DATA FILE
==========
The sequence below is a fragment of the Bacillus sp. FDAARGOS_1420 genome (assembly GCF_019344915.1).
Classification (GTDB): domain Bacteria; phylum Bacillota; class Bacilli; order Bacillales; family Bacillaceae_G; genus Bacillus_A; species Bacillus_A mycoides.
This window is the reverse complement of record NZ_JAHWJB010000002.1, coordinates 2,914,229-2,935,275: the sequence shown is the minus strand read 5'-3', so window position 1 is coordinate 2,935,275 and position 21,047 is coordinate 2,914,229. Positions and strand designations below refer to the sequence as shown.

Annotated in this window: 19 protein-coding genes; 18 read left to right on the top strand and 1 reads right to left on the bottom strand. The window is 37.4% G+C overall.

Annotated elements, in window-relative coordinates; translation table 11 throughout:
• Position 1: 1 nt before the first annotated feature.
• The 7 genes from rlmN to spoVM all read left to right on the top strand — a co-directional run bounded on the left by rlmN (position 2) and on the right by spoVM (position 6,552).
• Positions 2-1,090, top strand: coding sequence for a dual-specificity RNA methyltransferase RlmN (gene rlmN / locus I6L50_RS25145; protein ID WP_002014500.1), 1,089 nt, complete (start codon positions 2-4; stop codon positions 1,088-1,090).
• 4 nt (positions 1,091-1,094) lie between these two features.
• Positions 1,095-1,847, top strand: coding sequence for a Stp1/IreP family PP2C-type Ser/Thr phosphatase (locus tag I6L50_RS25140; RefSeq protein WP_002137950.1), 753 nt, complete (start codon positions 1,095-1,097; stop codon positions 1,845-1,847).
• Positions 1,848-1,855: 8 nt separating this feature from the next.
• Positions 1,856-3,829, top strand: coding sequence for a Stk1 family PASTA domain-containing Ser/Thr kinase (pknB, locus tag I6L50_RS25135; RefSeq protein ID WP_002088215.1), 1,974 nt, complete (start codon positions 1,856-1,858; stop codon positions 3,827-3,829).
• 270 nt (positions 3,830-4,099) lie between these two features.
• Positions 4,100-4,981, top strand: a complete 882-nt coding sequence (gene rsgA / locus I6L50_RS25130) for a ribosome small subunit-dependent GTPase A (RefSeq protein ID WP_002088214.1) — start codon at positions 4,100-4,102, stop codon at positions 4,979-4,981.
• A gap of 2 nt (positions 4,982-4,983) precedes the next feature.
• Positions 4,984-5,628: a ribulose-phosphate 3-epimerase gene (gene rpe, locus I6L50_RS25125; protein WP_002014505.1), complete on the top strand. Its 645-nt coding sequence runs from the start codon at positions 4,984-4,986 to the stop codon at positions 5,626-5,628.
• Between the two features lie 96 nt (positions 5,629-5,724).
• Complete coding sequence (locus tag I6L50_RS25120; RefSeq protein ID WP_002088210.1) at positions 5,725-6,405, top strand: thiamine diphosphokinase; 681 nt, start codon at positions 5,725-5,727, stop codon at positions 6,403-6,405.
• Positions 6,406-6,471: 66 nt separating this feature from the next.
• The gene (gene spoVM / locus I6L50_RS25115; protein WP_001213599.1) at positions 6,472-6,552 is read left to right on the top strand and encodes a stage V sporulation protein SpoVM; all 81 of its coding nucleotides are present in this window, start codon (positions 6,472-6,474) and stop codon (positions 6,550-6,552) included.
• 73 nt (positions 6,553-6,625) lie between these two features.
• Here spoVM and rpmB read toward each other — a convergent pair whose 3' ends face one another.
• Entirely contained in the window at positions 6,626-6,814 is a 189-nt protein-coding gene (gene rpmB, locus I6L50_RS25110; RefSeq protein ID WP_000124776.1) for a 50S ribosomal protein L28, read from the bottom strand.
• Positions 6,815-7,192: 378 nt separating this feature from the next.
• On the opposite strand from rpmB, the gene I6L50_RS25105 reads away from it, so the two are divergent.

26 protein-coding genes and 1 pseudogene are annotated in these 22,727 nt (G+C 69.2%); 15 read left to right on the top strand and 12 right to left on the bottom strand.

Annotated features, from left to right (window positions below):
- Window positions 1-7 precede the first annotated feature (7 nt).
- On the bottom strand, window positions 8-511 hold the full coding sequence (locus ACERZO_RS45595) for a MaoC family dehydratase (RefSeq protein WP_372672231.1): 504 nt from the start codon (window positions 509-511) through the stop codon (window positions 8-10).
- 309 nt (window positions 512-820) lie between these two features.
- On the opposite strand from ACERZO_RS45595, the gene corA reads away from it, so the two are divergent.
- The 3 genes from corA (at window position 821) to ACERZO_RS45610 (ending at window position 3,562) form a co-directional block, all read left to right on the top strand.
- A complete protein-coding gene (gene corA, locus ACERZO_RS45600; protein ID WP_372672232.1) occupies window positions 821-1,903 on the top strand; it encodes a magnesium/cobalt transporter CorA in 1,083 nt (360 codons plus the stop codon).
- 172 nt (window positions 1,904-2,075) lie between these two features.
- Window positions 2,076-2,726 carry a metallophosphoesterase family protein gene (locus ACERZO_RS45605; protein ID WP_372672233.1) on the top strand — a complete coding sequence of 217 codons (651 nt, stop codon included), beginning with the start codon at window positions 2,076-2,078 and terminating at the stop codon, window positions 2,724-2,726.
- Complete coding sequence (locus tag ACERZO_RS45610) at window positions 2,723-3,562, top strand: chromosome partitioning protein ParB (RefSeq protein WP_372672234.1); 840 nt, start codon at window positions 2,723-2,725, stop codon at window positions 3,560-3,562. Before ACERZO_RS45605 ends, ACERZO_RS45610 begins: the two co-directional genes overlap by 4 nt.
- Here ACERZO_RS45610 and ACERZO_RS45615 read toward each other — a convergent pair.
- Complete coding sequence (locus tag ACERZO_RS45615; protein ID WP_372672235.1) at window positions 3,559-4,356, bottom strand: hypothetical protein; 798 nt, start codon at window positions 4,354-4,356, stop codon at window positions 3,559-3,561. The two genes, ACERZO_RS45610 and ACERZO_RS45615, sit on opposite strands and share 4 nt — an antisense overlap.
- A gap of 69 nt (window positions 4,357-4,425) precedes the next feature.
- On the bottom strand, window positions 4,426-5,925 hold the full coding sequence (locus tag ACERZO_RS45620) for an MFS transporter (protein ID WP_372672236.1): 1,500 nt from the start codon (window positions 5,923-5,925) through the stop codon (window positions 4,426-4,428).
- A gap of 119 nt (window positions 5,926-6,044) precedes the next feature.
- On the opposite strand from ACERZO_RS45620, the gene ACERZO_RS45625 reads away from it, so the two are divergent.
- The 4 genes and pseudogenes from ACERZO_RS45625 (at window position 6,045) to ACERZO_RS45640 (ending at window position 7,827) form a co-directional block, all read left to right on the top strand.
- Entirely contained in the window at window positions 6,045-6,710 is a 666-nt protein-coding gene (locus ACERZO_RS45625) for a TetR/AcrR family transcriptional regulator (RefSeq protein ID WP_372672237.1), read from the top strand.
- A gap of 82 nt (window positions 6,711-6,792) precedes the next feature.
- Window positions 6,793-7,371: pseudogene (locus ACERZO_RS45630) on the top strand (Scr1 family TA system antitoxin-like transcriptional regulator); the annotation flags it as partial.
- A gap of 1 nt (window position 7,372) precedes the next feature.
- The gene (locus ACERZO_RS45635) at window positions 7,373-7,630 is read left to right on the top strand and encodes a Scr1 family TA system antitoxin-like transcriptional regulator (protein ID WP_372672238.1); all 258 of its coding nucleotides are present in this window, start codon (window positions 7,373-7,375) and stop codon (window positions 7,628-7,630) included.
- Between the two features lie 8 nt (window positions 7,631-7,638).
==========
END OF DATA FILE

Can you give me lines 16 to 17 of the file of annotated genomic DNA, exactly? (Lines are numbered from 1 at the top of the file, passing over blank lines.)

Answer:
• Positions 4,984-5,628: a ribulose-phosphate 3-epimerase gene (gene rpe, locus I6L50_RS25125; protein WP_002014505.1), complete on the top strand. Its 645-nt coding sequence runs from the start codon at positions 4,984-4,986 to the stop codon at positions 5,626-5,628.
• Between the two features lie 96 nt (positions 5,629-5,724).